Due to record government wheat procurement in MY 2011/12, government-held wheat stocks on April 1, 2012, are forecast higher at 18.5 million tons compared with 15.36 million tons on April 1, 2011. Thus, MY 2011/12 ending stocks are nearly three times the government.s desired stocks of 7 million tons (4.0 million tons buffer and 3.0 million tons of strategic reserve). With government wheat procurement likely higher at 30.0 million tons, government wheat stocks on July 1, 2012 could cross 40.0 million tons compared to the previous record stocks of 38.9 million tons on July 1, 2001. MY 2012/13 ending stocks are forecast higher at 19.5 million tons despite expected higher off-take under the PDS as higher total cost of government wheat will limit open market sales. Estimates of privately-held wheat stocks are not available, but are expected to be minimal. The PS&D table does not include privately-held stocks.


India: Wheat Stocks - Actual Vs. Desired Buffer




The Government of India (GOI) supports research, development and extension activities for transfer of new varieties and improved production technologies (seed, implements, pest management) to farmers. ICAR conducts wheat research and development at the national level, which is complemented by state agricultural universities, regional research institutions, and state agricultural extension agencies at the regional and state levels. The central and state governments also support farmers by subsidizing input supplies and agricultural credit at affordable prices.

In 2007, the government launched a National Food Security Mission (NFSM) ( to address food security concerns due to the slowdown in the growth of food grain production in the last decade (2000). The NFSM aims to increase the country.s wheat, rice, and pulse production by 8, 10 and 2 million tons respectively by the end of the 11th Five Year Plan (2011/12) to ensure food security. Given that further growth in area under wheat is limited due to inadequate irrigation resources and competition from other crops, the NFSM seeks to bridge the yield gap through promotion and dissemination of improved technologies . seed, integrated nutrient management, integrated pest management and resource conservation technologies-particularly in the western and central states. India.s forecast production estimate for crop year 2011/12 (July-June) shows that the NFSM has been successful in meeting the target in wheat, and the government is likely to continue with the program in the upcoming 12th Five Year Plan.

Besides the NFSM, other targeted programs like Integrated Cereals Development Program, the National Agriculture Development Program (Rashtriya Krishi Vikas Yojana) and Special Program to Bring the Green Revolution to Eastern India are being implemented by GOI through the state governments.

The GOI establishes a MSP for wheat on the basis of recommendations by the Commission for Agricultural Costs and Prices (CACP). Government parastatals like the Food Corporation of India (FCI) and various state marketing agencies have the mandate to procure wheat at the MSP for central government stocks. Subsequently, the government allocates wheat for distribution through the public distribution system and welfare schemes at a subsidized price. In years of surplus procurement and stocks, the government sells wheat in the open market to the private trade at market prices. The government policies relating to the MSP for essential agricultural crops and the price for the PDS supply serve the twin objectives of providing remunerative prices to farmers and affordable prices to poor consumers.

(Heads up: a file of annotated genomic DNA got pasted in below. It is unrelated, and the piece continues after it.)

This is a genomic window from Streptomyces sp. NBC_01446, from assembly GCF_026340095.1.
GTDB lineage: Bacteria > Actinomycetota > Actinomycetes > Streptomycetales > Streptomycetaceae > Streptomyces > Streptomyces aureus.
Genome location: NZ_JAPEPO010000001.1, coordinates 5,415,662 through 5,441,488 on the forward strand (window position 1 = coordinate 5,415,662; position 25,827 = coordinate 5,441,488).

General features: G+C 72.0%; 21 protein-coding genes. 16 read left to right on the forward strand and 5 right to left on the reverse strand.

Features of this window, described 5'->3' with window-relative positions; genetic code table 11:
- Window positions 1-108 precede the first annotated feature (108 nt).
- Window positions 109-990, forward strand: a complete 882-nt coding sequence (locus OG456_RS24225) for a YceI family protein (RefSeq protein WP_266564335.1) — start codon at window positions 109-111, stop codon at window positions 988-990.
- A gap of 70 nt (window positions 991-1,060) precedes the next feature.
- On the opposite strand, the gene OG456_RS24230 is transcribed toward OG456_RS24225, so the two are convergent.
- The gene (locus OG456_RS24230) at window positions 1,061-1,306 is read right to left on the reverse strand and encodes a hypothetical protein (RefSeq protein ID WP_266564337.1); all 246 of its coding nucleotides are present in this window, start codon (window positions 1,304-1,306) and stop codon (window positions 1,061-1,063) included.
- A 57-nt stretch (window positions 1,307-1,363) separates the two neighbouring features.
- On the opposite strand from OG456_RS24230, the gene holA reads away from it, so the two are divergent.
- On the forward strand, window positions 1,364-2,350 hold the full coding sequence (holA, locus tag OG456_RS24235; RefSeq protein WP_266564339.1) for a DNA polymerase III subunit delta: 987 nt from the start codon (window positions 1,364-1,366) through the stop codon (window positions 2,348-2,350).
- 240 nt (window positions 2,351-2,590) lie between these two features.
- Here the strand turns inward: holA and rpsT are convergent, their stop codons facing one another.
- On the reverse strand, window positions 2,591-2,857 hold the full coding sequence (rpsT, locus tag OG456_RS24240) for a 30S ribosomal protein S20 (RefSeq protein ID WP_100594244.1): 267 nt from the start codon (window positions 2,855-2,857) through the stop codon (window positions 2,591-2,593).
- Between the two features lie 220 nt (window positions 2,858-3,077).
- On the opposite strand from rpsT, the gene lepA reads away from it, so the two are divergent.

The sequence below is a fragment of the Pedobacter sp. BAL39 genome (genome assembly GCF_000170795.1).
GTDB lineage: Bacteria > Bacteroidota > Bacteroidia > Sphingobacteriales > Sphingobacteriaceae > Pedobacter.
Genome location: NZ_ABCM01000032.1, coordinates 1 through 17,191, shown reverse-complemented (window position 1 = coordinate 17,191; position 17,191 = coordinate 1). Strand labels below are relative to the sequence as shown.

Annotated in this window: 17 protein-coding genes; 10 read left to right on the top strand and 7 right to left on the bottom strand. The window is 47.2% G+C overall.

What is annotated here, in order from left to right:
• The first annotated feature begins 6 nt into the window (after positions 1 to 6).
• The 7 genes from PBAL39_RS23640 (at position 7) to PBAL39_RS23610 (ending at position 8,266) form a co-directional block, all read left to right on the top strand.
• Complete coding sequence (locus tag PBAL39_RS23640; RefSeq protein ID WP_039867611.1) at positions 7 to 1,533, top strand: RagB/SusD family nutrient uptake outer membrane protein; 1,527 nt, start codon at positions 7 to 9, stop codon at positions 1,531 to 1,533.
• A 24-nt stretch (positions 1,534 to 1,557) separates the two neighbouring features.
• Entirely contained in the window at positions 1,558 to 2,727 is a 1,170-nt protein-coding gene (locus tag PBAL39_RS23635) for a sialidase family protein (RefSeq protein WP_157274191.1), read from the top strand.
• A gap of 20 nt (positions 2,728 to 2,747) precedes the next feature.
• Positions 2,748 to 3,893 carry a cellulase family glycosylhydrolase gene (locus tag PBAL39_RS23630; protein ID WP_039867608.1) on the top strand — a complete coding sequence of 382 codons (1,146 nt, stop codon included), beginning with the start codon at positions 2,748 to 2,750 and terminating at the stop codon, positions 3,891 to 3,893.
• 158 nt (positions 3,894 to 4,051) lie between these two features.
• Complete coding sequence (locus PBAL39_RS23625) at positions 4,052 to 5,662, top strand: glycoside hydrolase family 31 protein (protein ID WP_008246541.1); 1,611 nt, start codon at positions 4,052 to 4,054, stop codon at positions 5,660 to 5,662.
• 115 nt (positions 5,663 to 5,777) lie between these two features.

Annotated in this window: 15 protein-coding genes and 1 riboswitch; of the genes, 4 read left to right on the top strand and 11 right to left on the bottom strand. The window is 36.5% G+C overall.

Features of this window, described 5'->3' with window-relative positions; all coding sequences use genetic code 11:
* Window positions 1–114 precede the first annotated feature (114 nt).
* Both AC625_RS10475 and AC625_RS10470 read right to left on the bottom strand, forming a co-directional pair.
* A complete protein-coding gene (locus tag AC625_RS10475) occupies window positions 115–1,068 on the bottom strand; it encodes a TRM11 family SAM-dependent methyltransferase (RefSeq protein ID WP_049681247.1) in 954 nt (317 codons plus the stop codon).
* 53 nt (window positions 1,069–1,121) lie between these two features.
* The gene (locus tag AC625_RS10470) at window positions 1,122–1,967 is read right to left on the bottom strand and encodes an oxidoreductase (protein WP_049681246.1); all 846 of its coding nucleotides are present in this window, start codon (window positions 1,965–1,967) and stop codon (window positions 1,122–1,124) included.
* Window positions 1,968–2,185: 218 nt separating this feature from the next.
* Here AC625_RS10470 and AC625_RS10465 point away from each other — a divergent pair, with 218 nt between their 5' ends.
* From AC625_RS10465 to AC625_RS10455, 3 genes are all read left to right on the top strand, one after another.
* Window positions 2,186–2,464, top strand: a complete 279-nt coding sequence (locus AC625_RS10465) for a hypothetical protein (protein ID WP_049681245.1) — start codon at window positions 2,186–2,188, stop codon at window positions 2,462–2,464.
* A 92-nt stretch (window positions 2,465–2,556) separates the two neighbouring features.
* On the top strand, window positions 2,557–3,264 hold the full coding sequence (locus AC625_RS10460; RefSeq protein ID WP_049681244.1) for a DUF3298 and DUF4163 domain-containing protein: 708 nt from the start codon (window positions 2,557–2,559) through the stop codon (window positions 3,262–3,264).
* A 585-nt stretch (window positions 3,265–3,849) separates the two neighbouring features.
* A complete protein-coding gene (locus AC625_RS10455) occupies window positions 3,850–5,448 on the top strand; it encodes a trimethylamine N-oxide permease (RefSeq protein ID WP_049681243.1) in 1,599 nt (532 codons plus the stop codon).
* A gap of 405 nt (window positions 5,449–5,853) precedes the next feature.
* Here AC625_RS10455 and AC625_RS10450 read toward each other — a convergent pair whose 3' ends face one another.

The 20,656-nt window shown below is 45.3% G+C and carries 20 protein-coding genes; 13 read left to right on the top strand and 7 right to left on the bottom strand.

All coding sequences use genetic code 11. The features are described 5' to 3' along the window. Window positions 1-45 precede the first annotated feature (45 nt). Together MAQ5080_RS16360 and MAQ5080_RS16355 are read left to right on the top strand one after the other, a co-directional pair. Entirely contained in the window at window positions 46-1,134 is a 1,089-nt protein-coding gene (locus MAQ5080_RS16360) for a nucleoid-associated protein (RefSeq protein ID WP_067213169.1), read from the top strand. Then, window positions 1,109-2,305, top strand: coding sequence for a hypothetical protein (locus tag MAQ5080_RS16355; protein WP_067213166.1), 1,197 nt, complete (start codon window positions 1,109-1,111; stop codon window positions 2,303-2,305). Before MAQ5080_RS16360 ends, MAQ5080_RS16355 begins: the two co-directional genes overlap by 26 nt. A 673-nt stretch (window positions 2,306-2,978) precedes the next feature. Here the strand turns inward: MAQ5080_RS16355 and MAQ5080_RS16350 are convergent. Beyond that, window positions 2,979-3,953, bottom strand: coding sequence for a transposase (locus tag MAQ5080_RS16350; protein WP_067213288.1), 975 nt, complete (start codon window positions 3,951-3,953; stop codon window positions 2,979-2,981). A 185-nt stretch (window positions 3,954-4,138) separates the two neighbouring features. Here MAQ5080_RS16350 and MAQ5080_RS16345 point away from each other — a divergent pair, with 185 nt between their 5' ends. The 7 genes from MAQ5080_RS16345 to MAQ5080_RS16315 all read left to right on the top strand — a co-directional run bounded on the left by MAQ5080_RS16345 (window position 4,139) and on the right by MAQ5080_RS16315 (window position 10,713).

The government revoked the ban on futures trading in May 2009, which had been imposed in February 2007. Since 2007, the GOI has permitted states to impose stock limits on private trade of wheat under the Essential Commodities Act. Since 2008, the government has asked large food companies and trading companies operating in India to declare their stock levels.

On September 9, 2011, the GOI removed the ban on exports of wheat, which had been enforced since February 2007, with some exceptions . occasionally allowing exports to countries like Nepal, Bangladesh and Afghanistan on humanitarian grounds. The government also permits an export quota of 650,000 metric tons of wheat products (not whole grain wheat) during a marketing year. Currently, wheat imports by the government and private trade incur zero import duty. The government lowered the duty on wheat imports to zero in September 2006 for a short period and this was subsequently extended indefinitely in October 2007. The GOI.s phytosanitary requirement pertaining to the 31 specified quarantine weed seeds (wheat sample drawn from a single consignment not to contain more than 100 quarantine seeds per 200 kg sample) and other SPS issues have effectively barred U.S. wheat shipments to India.



Assuming normal 2012 monsoon rains (June-September) and weather conditions, Post forecasts MY 2012/13 rice production at 100 million tons from 45.0 million hectares, marginally lower than the estimated MY 2011/12 record production of 102 million tons. Relatively stable paddy (unmilled rice) prices and record yields in MY 2011/12, and the GOI.s continued emphasis on rice production through the NFSM should encourage farmers to plant rice next year. However, there will be a shift in area out of long-grain Basmati rice in north India (Punjab, Haryana and western Uttar Pradesh) as farmers realized relatively low prices on bumper production and weak demand by rice millers who were carrying large carryover stocks from MY 2010/11. The government.s continued focus on expanding the gains of the Green Revolution in the rice growing regions of eastern India through promotion of hybrid rice cultivation, intensification techniques and other modern production techniques will support a MY 2012/13 near-record production forecast, provided 2012 monsoon rains are timely and normal in volume and distribution.